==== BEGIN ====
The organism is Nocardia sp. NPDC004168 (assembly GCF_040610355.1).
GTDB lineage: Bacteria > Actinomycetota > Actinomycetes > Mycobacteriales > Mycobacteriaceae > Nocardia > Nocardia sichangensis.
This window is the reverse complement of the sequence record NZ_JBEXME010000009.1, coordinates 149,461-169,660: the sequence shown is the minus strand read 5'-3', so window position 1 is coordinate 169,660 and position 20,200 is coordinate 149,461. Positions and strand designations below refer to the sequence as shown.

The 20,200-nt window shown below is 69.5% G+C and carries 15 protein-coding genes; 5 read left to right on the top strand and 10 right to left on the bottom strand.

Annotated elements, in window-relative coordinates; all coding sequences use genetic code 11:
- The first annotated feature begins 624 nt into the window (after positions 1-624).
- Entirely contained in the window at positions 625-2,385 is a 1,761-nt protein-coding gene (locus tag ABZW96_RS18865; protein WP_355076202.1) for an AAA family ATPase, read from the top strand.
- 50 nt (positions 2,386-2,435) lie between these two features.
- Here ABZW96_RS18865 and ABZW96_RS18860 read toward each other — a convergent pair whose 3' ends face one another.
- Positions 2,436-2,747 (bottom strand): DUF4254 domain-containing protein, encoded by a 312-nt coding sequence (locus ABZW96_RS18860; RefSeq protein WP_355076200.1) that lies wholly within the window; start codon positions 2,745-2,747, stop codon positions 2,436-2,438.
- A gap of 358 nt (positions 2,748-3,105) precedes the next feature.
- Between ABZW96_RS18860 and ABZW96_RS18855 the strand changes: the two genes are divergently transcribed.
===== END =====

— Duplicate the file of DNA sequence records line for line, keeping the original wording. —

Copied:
The organism is Nocardia sp. NPDC004168 (assembly GCF_040610355.1).
GTDB lineage: Bacteria > Actinomycetota > Actinomycetes > Mycobacteriales > Mycobacteriaceae > Nocardia > Nocardia sichangensis.
This window is the reverse complement of the sequence record NZ_JBEXME010000009.1, coordinates 149,461-169,660: the sequence shown is the minus strand read 5'-3', so window position 1 is coordinate 169,660 and position 20,200 is coordinate 149,461. Positions and strand designations below refer to the sequence as shown.

The 20,200-nt window shown below is 69.5% G+C and carries 15 protein-coding genes; 5 read left to right on the top strand and 10 right to left on the bottom strand.

Annotated elements, in window-relative coordinates; all coding sequences use genetic code 11:
- The first annotated feature begins 624 nt into the window (after positions 1-624).
- Entirely contained in the window at positions 625-2,385 is a 1,761-nt protein-coding gene (locus tag ABZW96_RS18865; protein WP_355076202.1) for an AAA family ATPase, read from the top strand.
- 50 nt (positions 2,386-2,435) lie between these two features.
- Here ABZW96_RS18865 and ABZW96_RS18860 read toward each other — a convergent pair whose 3' ends face one another.
- Positions 2,436-2,747 (bottom strand): DUF4254 domain-containing protein, encoded by a 312-nt coding sequence (locus ABZW96_RS18860; RefSeq protein WP_355076200.1) that lies wholly within the window; start codon positions 2,745-2,747, stop codon positions 2,436-2,438.
- A gap of 358 nt (positions 2,748-3,105) precedes the next feature.
- Between ABZW96_RS18860 and ABZW96_RS18855 the strand changes: the two genes are divergently transcribed.